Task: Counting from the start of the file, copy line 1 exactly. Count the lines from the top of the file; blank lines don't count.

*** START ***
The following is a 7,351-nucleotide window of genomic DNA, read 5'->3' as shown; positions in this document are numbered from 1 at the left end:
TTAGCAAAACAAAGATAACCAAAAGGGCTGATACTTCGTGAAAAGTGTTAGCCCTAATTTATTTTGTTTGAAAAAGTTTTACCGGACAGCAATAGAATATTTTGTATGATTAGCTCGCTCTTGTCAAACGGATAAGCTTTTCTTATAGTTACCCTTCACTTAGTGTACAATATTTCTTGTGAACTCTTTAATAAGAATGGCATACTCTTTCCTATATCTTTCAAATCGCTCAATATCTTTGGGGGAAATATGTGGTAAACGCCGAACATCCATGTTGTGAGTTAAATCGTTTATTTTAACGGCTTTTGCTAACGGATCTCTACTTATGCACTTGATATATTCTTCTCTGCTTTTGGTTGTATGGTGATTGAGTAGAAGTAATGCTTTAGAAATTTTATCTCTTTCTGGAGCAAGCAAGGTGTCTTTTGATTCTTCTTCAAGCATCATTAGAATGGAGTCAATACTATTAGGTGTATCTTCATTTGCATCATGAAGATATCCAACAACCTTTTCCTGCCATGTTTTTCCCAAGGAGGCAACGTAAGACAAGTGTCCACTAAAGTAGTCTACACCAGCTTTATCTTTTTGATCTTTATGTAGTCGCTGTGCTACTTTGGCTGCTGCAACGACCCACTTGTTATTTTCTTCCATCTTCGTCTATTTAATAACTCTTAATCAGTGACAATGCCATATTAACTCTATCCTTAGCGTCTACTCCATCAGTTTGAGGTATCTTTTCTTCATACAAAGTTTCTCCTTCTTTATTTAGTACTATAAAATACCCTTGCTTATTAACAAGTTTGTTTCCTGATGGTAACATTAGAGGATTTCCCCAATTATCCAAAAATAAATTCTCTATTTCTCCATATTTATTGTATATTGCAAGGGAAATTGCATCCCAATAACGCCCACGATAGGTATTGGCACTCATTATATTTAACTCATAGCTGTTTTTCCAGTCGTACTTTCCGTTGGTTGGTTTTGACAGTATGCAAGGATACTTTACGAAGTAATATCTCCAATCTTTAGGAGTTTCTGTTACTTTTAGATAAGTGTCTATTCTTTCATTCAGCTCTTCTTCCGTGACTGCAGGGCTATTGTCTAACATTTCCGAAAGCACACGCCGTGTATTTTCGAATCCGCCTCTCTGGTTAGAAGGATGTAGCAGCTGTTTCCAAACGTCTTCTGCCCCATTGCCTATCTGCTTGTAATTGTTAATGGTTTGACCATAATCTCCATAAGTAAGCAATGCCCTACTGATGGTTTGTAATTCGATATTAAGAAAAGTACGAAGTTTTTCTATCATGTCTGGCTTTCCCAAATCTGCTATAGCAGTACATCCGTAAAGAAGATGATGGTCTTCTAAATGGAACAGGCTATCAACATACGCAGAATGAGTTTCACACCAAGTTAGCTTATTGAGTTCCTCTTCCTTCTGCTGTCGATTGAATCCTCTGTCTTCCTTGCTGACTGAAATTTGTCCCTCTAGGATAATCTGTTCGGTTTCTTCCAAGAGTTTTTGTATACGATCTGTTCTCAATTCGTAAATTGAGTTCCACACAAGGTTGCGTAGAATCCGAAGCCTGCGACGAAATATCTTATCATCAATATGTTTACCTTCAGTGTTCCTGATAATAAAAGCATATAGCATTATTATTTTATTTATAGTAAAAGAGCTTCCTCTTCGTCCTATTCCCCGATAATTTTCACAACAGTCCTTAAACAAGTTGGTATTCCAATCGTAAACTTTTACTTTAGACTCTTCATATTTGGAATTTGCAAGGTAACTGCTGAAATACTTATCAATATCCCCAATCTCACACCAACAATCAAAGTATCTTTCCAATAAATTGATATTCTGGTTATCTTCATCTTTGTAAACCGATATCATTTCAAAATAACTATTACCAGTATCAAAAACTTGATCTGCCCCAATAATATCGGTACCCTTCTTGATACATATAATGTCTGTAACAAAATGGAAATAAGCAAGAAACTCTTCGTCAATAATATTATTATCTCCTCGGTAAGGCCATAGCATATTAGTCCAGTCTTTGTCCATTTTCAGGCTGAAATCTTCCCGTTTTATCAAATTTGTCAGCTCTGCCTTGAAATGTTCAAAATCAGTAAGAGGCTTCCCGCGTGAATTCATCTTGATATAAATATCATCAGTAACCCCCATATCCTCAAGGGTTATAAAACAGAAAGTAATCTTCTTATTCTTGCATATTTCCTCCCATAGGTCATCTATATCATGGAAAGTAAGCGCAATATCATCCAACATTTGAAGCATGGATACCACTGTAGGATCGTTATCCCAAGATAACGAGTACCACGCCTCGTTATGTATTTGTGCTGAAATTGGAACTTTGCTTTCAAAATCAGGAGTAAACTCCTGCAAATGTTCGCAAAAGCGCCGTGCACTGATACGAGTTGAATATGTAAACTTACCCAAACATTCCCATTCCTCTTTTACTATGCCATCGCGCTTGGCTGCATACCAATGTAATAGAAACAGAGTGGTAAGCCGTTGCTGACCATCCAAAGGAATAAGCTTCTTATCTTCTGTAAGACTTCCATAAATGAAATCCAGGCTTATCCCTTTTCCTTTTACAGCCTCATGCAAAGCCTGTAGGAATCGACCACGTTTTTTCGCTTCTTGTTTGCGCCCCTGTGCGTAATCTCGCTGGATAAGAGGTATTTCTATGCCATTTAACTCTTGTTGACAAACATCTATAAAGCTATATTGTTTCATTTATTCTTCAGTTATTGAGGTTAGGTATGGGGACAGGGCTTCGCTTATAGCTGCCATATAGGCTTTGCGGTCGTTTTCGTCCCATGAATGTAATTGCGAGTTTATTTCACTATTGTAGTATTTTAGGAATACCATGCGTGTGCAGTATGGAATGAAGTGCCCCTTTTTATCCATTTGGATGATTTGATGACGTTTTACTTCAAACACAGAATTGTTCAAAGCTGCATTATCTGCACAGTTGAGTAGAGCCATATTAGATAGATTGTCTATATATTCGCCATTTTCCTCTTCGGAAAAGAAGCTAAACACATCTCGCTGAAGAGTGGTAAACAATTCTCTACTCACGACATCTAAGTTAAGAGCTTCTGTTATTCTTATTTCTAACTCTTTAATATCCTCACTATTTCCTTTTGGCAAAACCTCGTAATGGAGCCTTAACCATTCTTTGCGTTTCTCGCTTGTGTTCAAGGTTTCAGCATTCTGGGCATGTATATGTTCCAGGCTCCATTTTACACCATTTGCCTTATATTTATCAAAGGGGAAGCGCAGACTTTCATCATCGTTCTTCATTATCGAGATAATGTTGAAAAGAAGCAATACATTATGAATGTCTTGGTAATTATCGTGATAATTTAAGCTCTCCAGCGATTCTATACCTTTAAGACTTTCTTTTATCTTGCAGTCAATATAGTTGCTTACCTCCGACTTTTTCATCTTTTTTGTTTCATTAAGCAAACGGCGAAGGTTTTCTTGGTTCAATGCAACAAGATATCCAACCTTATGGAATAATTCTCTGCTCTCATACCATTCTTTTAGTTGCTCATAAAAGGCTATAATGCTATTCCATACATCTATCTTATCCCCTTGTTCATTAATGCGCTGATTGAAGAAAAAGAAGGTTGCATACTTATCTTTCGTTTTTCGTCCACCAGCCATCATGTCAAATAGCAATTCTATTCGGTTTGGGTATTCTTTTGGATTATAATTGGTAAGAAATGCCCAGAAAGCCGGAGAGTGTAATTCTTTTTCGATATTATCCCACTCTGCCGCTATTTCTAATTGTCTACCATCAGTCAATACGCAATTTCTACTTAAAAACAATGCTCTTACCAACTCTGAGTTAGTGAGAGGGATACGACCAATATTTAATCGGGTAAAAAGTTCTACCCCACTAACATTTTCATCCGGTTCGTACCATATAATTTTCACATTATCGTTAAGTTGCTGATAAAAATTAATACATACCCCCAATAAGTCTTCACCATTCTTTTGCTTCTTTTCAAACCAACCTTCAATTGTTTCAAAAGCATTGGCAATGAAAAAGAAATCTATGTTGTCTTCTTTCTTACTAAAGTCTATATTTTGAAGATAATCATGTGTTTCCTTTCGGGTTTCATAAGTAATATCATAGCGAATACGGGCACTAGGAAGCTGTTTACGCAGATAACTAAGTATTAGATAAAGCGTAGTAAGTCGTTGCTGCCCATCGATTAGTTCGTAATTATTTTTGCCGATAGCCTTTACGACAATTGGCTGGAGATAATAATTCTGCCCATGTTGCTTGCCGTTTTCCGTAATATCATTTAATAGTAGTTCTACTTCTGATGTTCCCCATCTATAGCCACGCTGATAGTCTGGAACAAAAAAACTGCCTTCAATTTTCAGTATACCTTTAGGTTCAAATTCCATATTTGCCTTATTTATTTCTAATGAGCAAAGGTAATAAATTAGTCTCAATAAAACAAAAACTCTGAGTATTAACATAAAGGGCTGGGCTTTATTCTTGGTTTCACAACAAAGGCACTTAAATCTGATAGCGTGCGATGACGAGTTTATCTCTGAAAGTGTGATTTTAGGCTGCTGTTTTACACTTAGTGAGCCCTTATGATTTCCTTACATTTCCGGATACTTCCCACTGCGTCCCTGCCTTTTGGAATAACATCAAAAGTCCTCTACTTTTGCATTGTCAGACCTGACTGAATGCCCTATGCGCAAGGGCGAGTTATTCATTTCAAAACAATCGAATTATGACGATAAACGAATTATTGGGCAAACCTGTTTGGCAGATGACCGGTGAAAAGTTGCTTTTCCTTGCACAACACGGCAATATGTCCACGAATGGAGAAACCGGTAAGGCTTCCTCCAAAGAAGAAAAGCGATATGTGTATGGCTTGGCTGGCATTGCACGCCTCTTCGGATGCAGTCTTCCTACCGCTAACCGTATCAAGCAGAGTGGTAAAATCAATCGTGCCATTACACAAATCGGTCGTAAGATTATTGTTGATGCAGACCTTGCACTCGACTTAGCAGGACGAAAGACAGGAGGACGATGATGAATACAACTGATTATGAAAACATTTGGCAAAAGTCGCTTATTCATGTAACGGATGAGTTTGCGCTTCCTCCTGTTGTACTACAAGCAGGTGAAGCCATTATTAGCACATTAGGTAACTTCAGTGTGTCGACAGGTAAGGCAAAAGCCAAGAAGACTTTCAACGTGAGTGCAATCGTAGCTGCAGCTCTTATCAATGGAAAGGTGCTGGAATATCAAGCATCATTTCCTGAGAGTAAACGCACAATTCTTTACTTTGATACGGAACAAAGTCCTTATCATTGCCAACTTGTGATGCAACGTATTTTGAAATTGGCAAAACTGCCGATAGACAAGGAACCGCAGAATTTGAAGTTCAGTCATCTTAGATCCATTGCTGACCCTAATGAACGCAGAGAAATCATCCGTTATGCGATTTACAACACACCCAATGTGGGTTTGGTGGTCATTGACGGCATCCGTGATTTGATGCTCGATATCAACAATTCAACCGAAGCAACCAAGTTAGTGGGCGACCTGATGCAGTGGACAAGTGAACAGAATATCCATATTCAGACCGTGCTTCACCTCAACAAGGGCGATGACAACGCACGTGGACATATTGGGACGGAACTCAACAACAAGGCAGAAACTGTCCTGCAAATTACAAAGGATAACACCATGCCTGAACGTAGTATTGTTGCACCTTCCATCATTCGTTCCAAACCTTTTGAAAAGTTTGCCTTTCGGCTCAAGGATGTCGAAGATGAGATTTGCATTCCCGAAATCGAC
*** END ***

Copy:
The following is a 7,351-nucleotide window of genomic DNA, read 5'->3' as shown; positions in this document are numbered from 1 at the left end: